Latest News

Daffodils and Dairy Goods

Date: 07/02/2006 | Posted by John Garton
Two well-established family-run farms in St Peter have joined the Genuine Jersey Products Association, adding even more diversity the range of goods it promotes.

The first new member, Matthew Lamy of Somerleigh Farms, grows high quality daffodils and summer parsnips. The majority of his crops are exported to the UK and sold by the large supermarket chains but some of the flowers and vegetables will be sold locally. Matthew runs the business with his father, Peter, who has been a farmer since he was 14.

“We send about 15,000 boxes of daffs to the mainland each year and we have a lot of positive feedback and a good reputation in the marketplace. We package them in our distinctive yellow and green boxes and will be adding the Genuine Jersey logo because it’s all about quality and superiority,” says Matthew. His 110 vergées of yellow trumpet daffodils are being harvested now until mid March and will appear in local florists as well as being exported. Some of the daffodil bulbs – about 48 tonnes a year – are also harvested and sold for export.

The other new member is Classic Herd Limited, run by Darren and Julie Quénault at Manor Farm. They will be opening a farm shop in late spring selling their own dairy products that are actually made on site. Their range will include milk, single, double, whipping and liqueur creams, plain and flavoured yoghurts and yoghurt drinks. They are also making a range of cheeses including soft herb cheeses and Jersey camembert, brie and feta, and will sell chicken, pork and eggs. All the Classic Herd products will carry the Genuine Jersey brand, which conveys a message Darren is already passionate about:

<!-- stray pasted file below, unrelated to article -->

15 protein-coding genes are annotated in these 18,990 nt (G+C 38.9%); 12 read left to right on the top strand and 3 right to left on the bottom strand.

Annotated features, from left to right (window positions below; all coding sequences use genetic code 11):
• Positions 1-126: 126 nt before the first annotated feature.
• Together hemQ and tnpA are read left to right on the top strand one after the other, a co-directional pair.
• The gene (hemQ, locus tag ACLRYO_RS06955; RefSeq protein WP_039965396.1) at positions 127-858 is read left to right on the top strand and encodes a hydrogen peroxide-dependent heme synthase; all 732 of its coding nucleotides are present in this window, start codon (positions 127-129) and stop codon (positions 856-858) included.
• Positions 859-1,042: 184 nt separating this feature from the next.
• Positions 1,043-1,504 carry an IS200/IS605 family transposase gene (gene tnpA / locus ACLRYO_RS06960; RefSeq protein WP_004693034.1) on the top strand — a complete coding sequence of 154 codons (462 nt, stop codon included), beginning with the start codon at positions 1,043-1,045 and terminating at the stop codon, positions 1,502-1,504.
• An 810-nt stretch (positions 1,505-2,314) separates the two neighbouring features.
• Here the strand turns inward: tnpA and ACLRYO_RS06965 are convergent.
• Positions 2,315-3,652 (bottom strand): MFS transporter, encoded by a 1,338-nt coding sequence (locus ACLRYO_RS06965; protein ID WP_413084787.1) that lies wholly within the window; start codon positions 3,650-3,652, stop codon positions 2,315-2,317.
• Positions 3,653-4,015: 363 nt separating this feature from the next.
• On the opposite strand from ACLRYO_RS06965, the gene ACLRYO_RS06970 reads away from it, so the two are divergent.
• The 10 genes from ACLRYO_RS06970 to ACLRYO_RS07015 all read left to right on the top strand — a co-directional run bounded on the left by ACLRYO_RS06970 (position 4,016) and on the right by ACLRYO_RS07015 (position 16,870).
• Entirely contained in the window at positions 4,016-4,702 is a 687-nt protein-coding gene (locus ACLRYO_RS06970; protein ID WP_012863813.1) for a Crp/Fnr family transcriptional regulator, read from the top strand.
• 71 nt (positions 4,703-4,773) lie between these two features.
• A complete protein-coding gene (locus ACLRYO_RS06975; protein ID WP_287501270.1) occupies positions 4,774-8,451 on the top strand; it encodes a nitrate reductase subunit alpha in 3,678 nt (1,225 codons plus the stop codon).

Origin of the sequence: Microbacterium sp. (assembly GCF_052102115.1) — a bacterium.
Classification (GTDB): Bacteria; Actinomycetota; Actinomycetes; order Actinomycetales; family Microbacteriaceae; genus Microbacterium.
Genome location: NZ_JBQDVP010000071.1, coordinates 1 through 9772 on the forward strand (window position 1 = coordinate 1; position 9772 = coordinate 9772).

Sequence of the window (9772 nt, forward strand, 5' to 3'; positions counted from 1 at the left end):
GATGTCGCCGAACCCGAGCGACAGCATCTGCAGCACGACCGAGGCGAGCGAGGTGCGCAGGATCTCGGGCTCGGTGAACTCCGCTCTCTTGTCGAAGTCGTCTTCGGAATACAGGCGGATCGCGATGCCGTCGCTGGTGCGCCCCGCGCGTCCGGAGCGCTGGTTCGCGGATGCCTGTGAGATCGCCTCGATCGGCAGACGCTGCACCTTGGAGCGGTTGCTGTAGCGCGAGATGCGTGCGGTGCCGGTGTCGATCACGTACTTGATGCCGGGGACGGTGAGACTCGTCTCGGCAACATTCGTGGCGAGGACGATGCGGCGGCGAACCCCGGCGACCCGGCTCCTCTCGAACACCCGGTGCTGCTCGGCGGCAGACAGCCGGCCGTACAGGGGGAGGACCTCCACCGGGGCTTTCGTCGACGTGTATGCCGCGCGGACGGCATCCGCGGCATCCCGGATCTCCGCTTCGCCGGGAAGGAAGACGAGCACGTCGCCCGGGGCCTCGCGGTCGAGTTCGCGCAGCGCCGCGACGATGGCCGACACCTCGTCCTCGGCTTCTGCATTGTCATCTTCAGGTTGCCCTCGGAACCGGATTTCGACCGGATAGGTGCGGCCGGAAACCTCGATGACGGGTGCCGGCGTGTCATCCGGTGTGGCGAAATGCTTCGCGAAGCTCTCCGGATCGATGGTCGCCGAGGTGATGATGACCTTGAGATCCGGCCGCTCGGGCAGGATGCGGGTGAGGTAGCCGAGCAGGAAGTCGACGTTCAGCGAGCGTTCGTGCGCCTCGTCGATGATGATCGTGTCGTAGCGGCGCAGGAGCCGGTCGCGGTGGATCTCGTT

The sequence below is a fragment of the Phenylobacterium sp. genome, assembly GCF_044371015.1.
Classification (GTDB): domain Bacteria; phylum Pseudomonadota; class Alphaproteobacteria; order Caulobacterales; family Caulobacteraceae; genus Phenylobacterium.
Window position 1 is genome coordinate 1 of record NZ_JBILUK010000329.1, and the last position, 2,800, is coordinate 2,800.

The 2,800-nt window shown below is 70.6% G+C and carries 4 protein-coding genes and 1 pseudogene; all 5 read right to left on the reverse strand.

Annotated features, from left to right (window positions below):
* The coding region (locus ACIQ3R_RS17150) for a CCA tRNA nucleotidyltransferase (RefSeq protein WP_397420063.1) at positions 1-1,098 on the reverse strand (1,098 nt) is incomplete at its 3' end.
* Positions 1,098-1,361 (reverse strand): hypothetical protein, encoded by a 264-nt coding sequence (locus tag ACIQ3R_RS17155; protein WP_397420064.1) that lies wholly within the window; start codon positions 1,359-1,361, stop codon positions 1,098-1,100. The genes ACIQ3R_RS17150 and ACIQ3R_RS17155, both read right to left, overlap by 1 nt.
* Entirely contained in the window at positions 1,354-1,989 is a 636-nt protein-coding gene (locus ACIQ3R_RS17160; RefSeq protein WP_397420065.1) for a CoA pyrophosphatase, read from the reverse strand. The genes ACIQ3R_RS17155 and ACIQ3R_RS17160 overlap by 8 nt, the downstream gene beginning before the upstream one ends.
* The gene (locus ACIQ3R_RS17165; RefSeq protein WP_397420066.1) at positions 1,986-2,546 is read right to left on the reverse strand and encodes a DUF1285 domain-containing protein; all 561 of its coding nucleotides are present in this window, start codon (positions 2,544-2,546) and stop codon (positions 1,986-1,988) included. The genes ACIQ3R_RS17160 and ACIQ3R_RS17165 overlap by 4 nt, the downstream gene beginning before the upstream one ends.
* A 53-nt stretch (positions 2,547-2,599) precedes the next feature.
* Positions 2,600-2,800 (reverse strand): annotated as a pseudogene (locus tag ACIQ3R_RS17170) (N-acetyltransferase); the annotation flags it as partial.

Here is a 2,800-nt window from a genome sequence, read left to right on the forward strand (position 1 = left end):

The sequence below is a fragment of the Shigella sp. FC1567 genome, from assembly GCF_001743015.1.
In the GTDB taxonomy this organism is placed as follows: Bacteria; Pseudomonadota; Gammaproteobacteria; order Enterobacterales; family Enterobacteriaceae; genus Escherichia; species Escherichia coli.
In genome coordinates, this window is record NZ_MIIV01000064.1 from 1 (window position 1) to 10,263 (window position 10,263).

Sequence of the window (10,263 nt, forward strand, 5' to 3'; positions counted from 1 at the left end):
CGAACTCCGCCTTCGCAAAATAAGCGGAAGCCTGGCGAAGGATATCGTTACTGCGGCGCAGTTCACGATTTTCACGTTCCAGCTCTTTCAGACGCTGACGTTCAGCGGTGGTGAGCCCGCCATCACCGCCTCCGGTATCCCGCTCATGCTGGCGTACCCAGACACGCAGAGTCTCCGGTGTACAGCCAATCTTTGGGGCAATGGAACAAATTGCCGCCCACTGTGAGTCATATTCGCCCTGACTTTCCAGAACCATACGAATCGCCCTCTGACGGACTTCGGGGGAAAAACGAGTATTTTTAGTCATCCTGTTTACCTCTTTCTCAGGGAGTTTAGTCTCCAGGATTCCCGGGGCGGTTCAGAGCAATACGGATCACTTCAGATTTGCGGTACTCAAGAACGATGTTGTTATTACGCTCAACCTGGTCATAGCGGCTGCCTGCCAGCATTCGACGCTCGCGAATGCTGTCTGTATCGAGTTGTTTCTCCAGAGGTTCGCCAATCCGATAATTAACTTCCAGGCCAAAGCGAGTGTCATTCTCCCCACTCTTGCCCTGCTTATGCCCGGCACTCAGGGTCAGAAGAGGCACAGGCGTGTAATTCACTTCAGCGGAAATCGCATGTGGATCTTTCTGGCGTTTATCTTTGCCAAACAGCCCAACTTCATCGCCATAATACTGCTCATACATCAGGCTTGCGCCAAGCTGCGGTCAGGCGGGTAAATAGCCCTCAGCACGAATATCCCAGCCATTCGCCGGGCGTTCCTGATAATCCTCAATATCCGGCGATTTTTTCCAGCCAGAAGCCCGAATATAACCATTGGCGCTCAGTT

“I’m a firm believer that if you can source food locally it should be done but you have to make sure people are aware of what’s involved. Genuine Jersey is an excellent way of highlighting what’s produced here and helping people understand the issues. We should be proud of what we provide in Jersey and using these logos is also a way of generating loyalty from the customers,” he explains. Darren took on the business from his father, Charles. In future he intends to work towards organic and GM-free status for the farm.

Genuine Jersey vice-chairman Peter Tabb has welcomed the new members. “It’s excellent news that Jersey farming families like these are choosing to join the huge variety of members we already have. Our logo is becoming a byword for local quality and people increasingly look for it so that they can support businesses within their Island.